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Discussion Starter #1 (Edited)
Staring with model year (MY) 2017 BMW is changing how invoice pricing and dealer compensation works. This has changed the calculations for US invoice pricing and European Delivery pricing, the new calculations are below. Read on to find out why or just jump down to do the calculations. Use our 2017 BMW pricing and ordering guides for MSRP pricing.

Back story on why BMW invoice pricing is changing
Last year BMW NA CEO Ludwig Willisch announced that changes that were coming for dealer compensation. His new plan is intended to move BMW from the bottom of the pile in customer satisfaction rating, especially around service. Under the new plan dealerships can earn up to a 1 percent bonus based on 4 criteria. This was BMW NA's way of providing incentives to dealerships to provided a better customer experience and customer loyalty. That 1 percent has to come from somewhere and we now know it is coming out of the invoice price of the car.

For MY 2016 and prior years the difference in price between MSRP and invoice was 8 percent for the vehicle and 9 percent for options and packages. Staring in MY 2017 the discount between MSRP and invoice is 7 percent for the vehicle and options and packages being 8 percent. In effect BMW has taken 1 percent out of the front end of the deal putting it in the back end of the deal as a carrot for dealerships to chase.

This means we will see deals closer to invoice pricing as dealerships push for volume to hit the back end sales targets. BMW has also increased the holdback (more back end money) from 5 percent of vehicle base cost to 5 percent of the sticker price, giving dealership more room to deal on highly optioned vehicles. What happens in the real market is yet to be seen. As 2017s start hitting the show room stay tuned to find out what Bimmerfest members are getting for deals.


BMW US Invoice Pricing calculation
Base vehicle US MSRP (from pricing sheets) multiplied by 0.93
+ MACO fee $500.00 (flat rate applied to all dealers)
= Base vehicle US BMW invoice price

To figure the invoice price of your BMW as configured add -
+ Option and packages (anything you can add to the vehicle) multiplied by 0.92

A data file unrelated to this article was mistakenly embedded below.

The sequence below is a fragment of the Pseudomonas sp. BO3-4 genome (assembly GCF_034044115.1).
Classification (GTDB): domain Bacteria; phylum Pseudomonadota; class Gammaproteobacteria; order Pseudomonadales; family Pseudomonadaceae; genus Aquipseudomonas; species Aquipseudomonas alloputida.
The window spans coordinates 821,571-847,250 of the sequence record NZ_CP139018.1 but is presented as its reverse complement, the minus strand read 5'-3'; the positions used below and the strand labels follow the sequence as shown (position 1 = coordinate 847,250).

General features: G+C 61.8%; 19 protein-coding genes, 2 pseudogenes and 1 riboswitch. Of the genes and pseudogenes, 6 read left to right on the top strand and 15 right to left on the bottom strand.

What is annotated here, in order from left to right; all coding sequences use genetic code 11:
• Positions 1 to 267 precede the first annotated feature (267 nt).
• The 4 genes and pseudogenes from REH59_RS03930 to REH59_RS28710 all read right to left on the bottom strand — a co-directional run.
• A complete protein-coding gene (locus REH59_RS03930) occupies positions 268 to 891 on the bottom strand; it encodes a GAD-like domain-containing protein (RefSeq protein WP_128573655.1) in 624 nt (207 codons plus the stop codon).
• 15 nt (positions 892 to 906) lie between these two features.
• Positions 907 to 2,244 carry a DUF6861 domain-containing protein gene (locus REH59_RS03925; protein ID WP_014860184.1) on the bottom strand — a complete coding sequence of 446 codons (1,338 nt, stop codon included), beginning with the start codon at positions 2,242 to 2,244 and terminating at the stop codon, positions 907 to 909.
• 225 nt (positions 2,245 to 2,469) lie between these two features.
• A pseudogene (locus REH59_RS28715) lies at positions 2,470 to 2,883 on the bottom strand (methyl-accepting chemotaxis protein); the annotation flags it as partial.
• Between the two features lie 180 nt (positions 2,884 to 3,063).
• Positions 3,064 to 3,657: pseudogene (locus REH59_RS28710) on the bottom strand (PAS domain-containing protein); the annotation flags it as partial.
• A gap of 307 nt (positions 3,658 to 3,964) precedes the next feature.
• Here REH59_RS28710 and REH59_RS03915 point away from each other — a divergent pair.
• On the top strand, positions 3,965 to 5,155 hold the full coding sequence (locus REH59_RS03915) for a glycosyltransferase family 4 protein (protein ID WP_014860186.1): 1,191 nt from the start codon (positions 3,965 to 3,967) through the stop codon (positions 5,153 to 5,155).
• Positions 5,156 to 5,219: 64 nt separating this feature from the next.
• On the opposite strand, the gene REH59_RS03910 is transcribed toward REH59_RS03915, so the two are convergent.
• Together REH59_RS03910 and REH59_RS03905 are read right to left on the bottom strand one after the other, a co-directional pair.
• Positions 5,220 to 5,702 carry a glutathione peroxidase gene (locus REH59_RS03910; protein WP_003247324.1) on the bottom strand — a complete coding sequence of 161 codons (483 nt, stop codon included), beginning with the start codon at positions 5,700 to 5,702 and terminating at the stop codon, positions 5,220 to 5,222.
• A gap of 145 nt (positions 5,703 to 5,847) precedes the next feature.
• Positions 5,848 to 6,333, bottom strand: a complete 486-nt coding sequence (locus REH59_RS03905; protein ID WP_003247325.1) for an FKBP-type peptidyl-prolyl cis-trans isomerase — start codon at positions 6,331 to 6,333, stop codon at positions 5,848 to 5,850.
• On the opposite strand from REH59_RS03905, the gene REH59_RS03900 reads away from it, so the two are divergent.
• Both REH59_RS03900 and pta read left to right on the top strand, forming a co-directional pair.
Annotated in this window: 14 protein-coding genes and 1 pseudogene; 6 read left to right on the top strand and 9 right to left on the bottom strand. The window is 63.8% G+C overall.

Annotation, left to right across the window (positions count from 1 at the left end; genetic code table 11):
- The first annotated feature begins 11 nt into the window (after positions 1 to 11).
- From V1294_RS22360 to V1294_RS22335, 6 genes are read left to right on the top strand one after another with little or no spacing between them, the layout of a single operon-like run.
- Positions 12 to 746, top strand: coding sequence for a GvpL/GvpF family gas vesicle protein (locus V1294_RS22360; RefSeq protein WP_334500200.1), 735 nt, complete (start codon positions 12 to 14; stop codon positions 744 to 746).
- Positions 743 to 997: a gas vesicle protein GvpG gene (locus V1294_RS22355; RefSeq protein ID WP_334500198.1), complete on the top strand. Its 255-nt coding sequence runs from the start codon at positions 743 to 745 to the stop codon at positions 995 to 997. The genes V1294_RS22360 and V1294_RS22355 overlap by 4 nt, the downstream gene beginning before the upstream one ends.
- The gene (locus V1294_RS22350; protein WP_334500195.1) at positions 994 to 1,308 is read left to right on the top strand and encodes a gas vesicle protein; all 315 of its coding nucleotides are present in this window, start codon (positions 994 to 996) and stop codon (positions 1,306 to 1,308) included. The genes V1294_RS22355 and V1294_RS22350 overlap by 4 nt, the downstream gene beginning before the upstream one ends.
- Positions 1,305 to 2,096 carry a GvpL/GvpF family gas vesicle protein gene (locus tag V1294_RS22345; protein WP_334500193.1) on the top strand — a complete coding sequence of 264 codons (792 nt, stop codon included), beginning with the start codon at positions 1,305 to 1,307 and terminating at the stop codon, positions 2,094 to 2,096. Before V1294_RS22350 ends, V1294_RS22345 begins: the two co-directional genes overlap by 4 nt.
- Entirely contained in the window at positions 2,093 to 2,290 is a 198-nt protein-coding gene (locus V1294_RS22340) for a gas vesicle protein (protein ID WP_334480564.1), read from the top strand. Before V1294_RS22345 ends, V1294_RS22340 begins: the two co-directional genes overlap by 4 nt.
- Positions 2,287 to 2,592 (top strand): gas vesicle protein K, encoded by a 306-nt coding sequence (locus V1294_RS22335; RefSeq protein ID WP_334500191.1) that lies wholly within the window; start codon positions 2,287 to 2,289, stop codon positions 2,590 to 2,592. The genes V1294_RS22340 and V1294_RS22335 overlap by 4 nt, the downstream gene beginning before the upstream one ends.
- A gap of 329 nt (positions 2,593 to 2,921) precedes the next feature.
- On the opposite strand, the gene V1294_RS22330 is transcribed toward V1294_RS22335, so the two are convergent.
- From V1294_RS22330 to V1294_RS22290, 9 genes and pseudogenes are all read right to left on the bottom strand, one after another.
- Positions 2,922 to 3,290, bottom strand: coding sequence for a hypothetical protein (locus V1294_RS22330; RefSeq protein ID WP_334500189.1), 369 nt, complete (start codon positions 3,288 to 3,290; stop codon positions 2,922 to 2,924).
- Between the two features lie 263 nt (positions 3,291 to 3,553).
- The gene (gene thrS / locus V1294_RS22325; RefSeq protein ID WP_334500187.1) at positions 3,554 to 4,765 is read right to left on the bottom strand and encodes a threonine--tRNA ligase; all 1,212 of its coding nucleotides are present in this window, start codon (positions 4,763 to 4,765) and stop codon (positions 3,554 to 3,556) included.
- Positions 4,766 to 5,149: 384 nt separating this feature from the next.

+ Training fee of $180.00
+ Destination and handling charge - Currently $995
= Total vehicle invoice price +/- $10.00

BMW European Delivery Invoice Pricing calculation
Base vehicle US MSRP (from pricing sheets below) multiplied by 0.95 gives you the base vehicle European Delivery price. For those wondering, BMW has redueced the (ED discount from 7% to 5% starting in 2016).

Multiple the base vehicle European Delivery pricing by 0.93
+ $475 fee (this started in 2016 and applies to all dealers)
= Base vehicle European Delivery invoice price

To figure the European Delivery invoice price of your BMW as configured add -
+ Option and packages (anything you can add to the vehicle) multiplied by 0.92
+ Destination and handling charge - Currently $995
= Total vehicle invoice price +/- $10.00

Big thanks to Bimmerfest member Ninong and others for helping to get this figured out.
 

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Ich liebe mein BMW
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Great info, thanks! :thumbup:
 

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340i ZMT
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Man, BMW is really resetting all the pricing to maximize profits. Such a shame. Hopefully this doesn't continue their slide in sales of 3 series.
 

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Porleau
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I feel like this will result in 'invoice + $0' deals being offered. That's where I'd start for a new 3 series. Need to recover that 1% for sure!
 

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Not sure ED deals will save buyers enough money to justify the cost of the trip. However if you want to go to Europe AND you want to buy a new BMW then it does make sense.
 

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Pm